Stern thruster placment

Discussion in 'Boat Design' started by comfisherman, Mar 30, 2024.

  1. comfisherman
    Joined: Apr 2009
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    Location: Alaska

    comfisherman Senior Member

    As our price drops and labor competition goes up, my type of fishing is starting to look for more and more ways to automate. Or at least shuffle equipment and work on to the captain.

    One thing we've been playing with is stern thrusters to aide in net hauling. We've traditionally had a skilled individual in a skiff working like a mini tug manipulating the boat around the gear. As time has gone on its getting harder to find competent skiff men. The idea is to put a series of thrusters in to allow vessel manipulation in conjunction with the main to decrease the need of the support vessel.

    Conundrum is where to put one in the stern on a boat that hauls nets up its stern. Early attempts have been to fair in small diameter thrusters on the transom. It works, but in light condition it's east to aspirate the tunnel.

    Have recently noticed the Norwegian and north sea boats are adding stern thrusters in the aft keel/skew region just in front of the prop. Seems like a weird place, however it appears quite common. Posted a Pic of a drawing lifted from a Google search of an example.

    Seems like a bad place to introduced laminar disruption, maybe I'm over thinking it. What's the collective think of a tunnel thruster just before the prop?
     

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  2. mc_rash
    Joined: Aug 2020
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    mc_rash Senior Member

    In my opinion resistance wil increase a little but not as much as maneuvreability especially in a harbour full of fishing boats and too less (skilled) people. You might wanto run a costanalysis added resistance vs. less cost without renting a tug (or skiff, ...).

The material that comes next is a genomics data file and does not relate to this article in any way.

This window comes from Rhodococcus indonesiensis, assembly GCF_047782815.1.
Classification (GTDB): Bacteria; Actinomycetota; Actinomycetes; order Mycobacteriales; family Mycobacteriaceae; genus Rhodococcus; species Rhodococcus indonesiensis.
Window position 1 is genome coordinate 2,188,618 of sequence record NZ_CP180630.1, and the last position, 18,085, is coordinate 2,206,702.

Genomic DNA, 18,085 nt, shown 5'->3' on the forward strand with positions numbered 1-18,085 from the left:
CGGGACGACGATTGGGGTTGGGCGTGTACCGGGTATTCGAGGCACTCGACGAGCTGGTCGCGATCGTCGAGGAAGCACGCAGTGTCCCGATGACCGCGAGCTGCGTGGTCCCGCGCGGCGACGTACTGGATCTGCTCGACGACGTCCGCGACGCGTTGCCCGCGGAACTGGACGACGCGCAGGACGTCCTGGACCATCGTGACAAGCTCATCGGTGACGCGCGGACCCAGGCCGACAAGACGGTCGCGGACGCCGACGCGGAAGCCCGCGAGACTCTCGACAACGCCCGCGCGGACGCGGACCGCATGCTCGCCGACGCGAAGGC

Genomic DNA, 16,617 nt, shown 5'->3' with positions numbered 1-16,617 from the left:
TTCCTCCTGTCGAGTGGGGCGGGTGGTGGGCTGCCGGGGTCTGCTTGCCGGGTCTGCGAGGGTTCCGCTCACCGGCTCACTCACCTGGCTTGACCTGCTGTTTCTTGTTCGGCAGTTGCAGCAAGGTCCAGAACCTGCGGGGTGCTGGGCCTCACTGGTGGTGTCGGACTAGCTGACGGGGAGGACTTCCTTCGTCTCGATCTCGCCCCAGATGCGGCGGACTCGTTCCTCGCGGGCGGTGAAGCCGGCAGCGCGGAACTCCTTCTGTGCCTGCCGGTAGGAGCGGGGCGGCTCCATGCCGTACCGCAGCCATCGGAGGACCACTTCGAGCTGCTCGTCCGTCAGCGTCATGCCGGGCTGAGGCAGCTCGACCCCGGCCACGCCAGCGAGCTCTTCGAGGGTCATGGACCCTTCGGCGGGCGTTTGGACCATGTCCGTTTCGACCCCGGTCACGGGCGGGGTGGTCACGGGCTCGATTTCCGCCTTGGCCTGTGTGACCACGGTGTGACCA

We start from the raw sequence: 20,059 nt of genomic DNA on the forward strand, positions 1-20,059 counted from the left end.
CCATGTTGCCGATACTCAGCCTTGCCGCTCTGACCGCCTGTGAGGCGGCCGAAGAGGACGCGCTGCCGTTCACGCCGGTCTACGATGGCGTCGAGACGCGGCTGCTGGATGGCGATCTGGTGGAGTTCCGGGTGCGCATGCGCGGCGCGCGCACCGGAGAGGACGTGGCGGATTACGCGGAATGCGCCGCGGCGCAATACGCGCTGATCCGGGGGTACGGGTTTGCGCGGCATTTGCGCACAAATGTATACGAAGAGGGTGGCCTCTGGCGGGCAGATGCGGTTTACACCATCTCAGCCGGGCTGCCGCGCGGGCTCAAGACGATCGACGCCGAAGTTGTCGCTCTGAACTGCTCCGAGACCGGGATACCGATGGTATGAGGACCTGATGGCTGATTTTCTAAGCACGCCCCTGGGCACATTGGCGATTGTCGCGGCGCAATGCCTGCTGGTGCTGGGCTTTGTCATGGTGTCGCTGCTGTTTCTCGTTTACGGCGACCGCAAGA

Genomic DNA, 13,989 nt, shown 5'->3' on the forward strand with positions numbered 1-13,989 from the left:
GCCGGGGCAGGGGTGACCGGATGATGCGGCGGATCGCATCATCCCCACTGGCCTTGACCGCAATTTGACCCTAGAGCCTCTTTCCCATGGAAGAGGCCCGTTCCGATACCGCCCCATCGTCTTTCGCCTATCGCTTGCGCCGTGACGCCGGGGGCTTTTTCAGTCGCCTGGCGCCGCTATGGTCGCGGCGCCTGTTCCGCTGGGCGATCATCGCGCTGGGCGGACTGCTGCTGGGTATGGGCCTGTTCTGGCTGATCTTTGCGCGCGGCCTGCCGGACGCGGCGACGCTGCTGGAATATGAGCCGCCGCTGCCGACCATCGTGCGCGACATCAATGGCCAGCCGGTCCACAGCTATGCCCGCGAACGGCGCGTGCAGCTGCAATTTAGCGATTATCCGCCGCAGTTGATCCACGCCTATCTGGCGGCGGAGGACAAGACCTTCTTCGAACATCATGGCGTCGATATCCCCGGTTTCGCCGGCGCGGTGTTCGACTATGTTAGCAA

3. jehardiman
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    jehardiman Senior Member

    Pretty much what Mc_rash said. If going hard ahead/astern you might get a starvation issue on the thruster, and probably more noise/vibration on the main overall, but otherwise I'll bet it was put there to ease cabling/plumbing runs.
     
  4. comfisherman
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    comfisherman Senior Member

    Cabling is pretty easy to run anywhere, just some stainless and a tube bender. Just seems like it's near the worst place for introducing a disturbance.

    Hard to place a large thruster, just s bit surprised it's in front of the prop. Guys spend so much time fairing bowthrusters, like it would be much more pronounced on the leading side of the prop.
     
  5. jehardiman
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    jehardiman Senior Member

    You do not want electrical fittings in the wet bilge, you do not want to have to access under the shaft....
     
  6. comfisherman
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    comfisherman Senior Member

    Fair point under the shaft, definitely cleaner and deeper than transom mounted. Think those are all hydraulic, and way outta the bilge.

    I'll have to try emailing some folks to see if it's a noticeable input of messy after flow with a deeper gear and slower prop.
     
  7. jehardiman
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    jehardiman Senior Member

    As Mc and I opined, for those box boats, I doubt you would notice it. A more slippery hull may have measurable amounts, but for most hulls I've worked with, thrusters in the skeg ahead of the prop did not make a significant difference to operations, just noise and vibration.
     

  8. comfisherman
    Joined: Apr 2009
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    Location: Alaska

    comfisherman Senior Member

    Good to know. I've room for a much bigger thruster with a shorter tunnel in my skeg.
     
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